back to the Black Table


he coolness permiated Volume, a just-opened 12,000 square foot space created by Serge Becker, proprietor of Joe's Pub and B Bar, in Williamsburg.

A lounge area covered with neon colored throw pillows, a shag carpet, and an iMac playing a loop of street snapshots -- a bleached blonde in a homemade knit ski cap, heavy metal fans sporting patches and spikes, pursed lipped kids in angular hair cuts and tight blazers was the epicenter of cool.


But a low-grade coolness buzz was also humming from the nearby 'inspiration center,' a table laid out with paper and crayons, where the handful of young children present happily drew hearts, flowers, and curse words. Larger than life photographs of young, hip looking people hung from the ceiling, one is shown turning down her lower lip to reveal a heart tattoo, others mug for the camera showing off favorite products -- iPods, Nikes, Diesel logos, a t-shirt reading "I fucked Anna Wintour."

Very cool.

All manfactured to celebrate the launch of Look-Look magazine, a new publication produced by Look-Look, the consulting firm


specializing in all things cool. And indeed, the coolness was literally written on the wall in the form of curving arabesques and nonsensical phrases that guests sprayed over a wall papered with posters for Gus Van Sant's recent film Elephant. This was the "impromptu graffiti" the press release promised.

A fashionable and boisterous crowd of twenty-, thirty- and (gasp!) forty-somethings turned out to celebrate the magazine that bills itself as a forum for the creative expression of non-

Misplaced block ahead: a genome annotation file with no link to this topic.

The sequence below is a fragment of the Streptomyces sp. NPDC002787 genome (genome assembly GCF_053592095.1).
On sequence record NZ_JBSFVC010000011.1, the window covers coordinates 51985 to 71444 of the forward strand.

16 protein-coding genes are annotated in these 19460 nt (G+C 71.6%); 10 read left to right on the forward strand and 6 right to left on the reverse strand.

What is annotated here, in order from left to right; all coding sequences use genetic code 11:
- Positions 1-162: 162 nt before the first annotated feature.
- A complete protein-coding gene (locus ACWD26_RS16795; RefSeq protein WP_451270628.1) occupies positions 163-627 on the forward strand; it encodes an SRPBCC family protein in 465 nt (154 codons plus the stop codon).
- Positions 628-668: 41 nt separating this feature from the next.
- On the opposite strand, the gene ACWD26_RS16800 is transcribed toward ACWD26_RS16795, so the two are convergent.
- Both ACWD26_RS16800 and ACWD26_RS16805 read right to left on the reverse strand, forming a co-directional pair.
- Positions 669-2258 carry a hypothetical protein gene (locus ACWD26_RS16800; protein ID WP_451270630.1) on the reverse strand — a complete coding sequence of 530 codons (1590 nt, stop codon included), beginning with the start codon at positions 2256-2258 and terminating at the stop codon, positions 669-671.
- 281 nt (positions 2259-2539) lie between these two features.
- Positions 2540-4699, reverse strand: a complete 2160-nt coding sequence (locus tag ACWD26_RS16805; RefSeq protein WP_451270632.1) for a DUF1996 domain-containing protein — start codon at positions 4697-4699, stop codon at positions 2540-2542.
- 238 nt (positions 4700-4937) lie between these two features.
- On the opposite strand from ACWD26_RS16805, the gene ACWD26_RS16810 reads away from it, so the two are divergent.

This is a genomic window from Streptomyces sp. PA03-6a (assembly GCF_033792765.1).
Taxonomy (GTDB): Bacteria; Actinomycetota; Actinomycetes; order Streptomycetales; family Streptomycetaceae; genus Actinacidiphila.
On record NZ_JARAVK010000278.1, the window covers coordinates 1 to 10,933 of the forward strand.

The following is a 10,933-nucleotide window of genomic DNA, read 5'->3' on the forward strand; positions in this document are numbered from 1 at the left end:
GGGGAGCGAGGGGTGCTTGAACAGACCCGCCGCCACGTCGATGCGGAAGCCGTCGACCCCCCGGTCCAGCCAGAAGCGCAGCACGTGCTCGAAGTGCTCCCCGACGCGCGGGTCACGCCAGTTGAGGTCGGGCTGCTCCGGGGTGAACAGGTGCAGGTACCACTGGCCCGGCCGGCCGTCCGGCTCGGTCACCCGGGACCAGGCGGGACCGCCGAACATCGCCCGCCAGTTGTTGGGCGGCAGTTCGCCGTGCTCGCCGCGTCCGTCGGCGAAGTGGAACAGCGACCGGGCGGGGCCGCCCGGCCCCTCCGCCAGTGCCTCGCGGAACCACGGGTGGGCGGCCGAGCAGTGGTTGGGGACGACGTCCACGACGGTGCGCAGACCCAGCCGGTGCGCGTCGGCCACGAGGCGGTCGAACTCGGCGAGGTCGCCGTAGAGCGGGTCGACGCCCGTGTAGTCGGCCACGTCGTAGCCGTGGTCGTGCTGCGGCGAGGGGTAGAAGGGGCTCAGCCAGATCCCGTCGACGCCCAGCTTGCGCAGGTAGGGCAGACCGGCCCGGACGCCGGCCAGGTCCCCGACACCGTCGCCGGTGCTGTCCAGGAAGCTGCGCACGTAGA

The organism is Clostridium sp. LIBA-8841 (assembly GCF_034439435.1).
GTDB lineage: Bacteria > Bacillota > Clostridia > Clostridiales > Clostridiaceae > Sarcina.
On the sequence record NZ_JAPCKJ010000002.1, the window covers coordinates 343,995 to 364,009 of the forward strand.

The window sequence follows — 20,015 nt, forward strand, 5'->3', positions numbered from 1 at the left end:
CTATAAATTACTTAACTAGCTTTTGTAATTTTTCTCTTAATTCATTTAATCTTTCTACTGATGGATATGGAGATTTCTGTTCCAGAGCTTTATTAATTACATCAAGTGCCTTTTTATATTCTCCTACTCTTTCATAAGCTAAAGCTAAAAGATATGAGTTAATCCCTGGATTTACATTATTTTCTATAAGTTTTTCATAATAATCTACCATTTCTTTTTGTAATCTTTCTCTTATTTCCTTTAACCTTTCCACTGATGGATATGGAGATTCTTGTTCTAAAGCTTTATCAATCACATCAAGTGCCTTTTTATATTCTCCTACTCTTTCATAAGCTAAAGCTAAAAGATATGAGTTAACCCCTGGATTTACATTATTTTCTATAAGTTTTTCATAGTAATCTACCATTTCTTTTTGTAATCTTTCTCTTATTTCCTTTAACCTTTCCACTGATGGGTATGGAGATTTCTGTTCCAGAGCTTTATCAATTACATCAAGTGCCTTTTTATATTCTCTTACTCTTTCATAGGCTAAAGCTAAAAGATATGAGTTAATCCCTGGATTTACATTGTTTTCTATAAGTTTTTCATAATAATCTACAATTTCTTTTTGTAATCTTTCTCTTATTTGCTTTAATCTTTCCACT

professional artists, a home for "submissions from the inside of the outsiders mind" which believes in supporting the "uncensored talent of today's youth."

As innocuous as all this sounds, it's worth remembering that Look-Look, the magazine, is driven by Look-Look, the business, a cool hunting firm that relies on Team Look-Look, 20,000 Internet-connected respondents aged 13 to 30 who keep the firm appraised of the latest circulating in their community for a small monetary stipend. The site disingenuously explains this marketing network as their own version of CNN, calling their field correspondents "the Christiane Amanpour of youth culture." The correspondents network is what allows Look-Look to offer their clients young people's "uncensored raw voice that demands to be heard." This cheery tone of youth empowerment lashed to a promise of authenticity and access is then sold to Look-Look's corporate clients who pay princely sums to use their data to rejigger their products and marketing strategy.

Corporations often pay upwards of $15,000 for subscriptions to newsletters produced by cool hunting firms, exhaustive compendiums of tips, forecasts and scene reports, a sort of Zagats of profitable youth trends. Sharon Lee, one of Look-Look's co-owners, offered me one of these golden chestnuts for free, predicting that car accessories will get hot, "they aren't going to just be for P Diddy anymore."

And, of course, cool hunting is big and important business these days. There are millions to be made for those who can predict Cool, America's great renewable resource and possibly, our largest industry.

Teen spending reached $172 billion in 2001 and is only climbing. The average teen shops 54 times per year, and buys an average of 8-12 pairs of jeans, according to Teen Research Unlimited. This is a market that cannot be ignored. Paying kids for their opinions and individuality and then selling it off to marketers and brand managers who cash in by selling it right back to the kids just makes business sense.